How Many Moons Does Mercury Have?

How many moons does mercury have
Credit: NASA

There’s something strange about the planets in our solar system. While some planets boast of dozens of planets, some have none. Today we’re going to learn how many moons does mercury have. So stay put!

During the 1970s, the astronomers believed that even mercury had a moon when the instruments on Mariner 10 spacecraft of NASA found huge amounts of ultraviolet radiation around the planet. The scientists were quite convinced that the radiation was not coming from Mercury and was probably from a nearby moon. However, the radiation disappeared the next day and was later found to be coming from a distant star. But what about Mercury? Does it have a moon?

How Many Moons Does Mercury Have?

You’ll be surprised to know that mercury does not have a moon. Wondering why? That’s because Mercury lies very close to the sun and its gravity would make it impossible to hold on to its own moon. If Mercury even had a moon, it would probably crash into the planet itself. And if it survived the crash, it would probably get into orbit around the Sun and get pulled into it eventually. Eitherway, the moon wouldn’t survive in planet Mercury.

Now, this was a simple answer to your question. Let’s get into detail why planet Mercury doesn’t have any moon?

Why Is There No Moon On Mercury?

To answer this question of yours, we’d have to examine the process through which the other 7 planets acquired their moons. Why seven? Because even Venus has no moon! A celestial body acquires a natural satellite in three ways. Firstly, satellite forms from a circumplanetary disk orbiting a planet. In this case, the disk coalesces to form larger bodies, which may or may not be huge enough to become spherical. That’s how Neptune, Uranus, Jupiter, and Saturn got most of their satellites.

Secondly, satellites are acquired when a small body is captured by the virtue of the gravity of a larger body. That’s how Phobos and Deimos, the moons of Mars, and the small, irregular moons of Saturn, Neptune, Uranus, and Jupiter were formed.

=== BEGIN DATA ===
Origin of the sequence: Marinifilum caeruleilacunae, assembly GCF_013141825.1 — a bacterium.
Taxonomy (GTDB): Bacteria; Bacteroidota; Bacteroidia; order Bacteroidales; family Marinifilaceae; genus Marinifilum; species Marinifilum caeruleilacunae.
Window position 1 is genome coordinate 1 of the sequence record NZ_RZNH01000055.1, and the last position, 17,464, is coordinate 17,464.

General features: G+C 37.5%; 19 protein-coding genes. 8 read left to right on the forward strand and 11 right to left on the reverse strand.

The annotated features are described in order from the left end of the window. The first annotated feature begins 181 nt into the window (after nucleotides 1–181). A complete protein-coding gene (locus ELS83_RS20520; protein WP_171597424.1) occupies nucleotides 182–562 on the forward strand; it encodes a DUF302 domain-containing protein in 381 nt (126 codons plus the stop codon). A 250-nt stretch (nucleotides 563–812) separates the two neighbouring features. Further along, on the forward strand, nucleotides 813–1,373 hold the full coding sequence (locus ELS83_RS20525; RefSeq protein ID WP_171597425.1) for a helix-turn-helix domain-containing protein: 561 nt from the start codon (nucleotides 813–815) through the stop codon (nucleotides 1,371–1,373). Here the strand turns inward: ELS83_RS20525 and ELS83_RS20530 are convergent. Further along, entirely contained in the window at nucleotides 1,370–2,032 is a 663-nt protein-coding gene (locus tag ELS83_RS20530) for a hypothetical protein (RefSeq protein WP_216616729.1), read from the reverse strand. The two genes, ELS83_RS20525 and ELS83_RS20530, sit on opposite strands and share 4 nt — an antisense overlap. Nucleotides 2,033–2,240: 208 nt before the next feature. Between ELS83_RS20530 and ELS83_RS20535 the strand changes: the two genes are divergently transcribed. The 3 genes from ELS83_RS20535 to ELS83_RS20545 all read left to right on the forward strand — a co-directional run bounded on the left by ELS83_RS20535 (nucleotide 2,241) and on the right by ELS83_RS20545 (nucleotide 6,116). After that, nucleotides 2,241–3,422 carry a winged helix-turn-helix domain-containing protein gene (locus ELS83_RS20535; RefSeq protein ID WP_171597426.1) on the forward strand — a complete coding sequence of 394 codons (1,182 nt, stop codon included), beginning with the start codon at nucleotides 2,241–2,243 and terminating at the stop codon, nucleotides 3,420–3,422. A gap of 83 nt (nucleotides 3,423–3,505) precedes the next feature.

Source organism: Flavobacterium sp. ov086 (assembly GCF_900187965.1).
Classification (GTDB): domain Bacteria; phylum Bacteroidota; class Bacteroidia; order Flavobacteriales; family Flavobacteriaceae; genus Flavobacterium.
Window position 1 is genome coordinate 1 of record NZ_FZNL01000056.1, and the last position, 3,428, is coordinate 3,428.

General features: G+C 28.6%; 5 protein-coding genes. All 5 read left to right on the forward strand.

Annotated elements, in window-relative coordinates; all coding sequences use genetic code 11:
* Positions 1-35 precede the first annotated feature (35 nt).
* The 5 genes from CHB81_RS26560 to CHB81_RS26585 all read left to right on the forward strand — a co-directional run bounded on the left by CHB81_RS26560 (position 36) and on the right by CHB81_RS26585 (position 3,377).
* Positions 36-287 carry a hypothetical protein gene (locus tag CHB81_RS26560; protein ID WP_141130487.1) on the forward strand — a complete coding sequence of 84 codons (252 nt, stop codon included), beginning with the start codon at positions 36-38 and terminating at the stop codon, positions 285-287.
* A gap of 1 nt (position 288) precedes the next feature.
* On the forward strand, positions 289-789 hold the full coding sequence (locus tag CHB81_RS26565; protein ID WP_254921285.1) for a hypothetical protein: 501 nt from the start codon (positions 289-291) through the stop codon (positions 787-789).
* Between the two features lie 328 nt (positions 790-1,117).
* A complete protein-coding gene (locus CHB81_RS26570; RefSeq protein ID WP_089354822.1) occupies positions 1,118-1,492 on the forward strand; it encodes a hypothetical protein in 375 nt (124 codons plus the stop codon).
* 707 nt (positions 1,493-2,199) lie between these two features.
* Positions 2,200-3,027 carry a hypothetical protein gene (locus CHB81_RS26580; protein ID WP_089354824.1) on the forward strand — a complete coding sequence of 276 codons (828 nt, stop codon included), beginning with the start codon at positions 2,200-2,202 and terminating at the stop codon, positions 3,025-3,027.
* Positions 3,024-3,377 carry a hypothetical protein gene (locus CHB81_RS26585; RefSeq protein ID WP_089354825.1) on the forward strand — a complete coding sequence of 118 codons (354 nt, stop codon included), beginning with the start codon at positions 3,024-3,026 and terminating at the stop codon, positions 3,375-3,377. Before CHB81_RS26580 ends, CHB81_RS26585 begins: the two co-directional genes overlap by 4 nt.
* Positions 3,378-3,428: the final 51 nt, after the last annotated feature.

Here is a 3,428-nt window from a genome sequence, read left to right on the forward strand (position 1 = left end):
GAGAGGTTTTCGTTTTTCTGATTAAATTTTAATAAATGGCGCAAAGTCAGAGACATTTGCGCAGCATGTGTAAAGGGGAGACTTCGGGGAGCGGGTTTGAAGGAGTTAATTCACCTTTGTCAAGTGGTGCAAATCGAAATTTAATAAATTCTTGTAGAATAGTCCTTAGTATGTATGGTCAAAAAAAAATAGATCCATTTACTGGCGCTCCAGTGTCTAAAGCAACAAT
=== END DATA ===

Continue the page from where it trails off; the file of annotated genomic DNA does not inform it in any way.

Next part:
Thirdly, moons can also be a result of massive collisions that made the planet throw out some of their material into space, which amalgamated to form a satellite in orbit. This is how Earth’s Moon was formed when a Mars-sized object collided with it 4.5 billion years ago.

Now, let’s come to Hill Sphere, a region around an astronomical body that attracts the satellites. The outer edge of the Hill Sphere has a zero-velocity surface, referring to a body surface that energy cannot cross because of the zero velocity on it. So to orbit a planet, a moon must have an orbit lying within the Hill Sphere of the same planet. Take the Earth for example, which holds the Moon in its orbit, despite the gravity of the Sun. And how is it possible? It’s because it orbits within the Hill Sphere of the Earth. And this is why Mercury does not have a moon of its own. But this isn’t just the only reason why Mercury doesn’t have anyone. There are various other reasons, which we’re going to discuss below!

  1. The Size And Orbit:

As mentioned above, the small size of this planet and its close proximity to the Sun make its gravity too weak to retain a natural satellite. So if a large object approaches Mercury and tries to enter its Hill Sphere, it would be snatched by Sun’s gravity.

  1. Scarcity Of Material:

The scarcity of material in its orbit could also be the reason for the lack of a moon in Mercury. During the formation of Mercury, trace substances like methane and hydrogen remained in gaseous form and were later swept away, leaving only nickel and iron in solid form. All these merged to form Mercury and other planets.

To conclude, planets that are closer to the sun, such as Venus and Mercury will always be without natural satellites and moon. If you’ve anything else to ask, leave us a question below.

References:

https://www.universetoday.com/14335/how-many-moons-does-mercury-have/

https://spaceplace.nasa.gov/how-many-moons/en/

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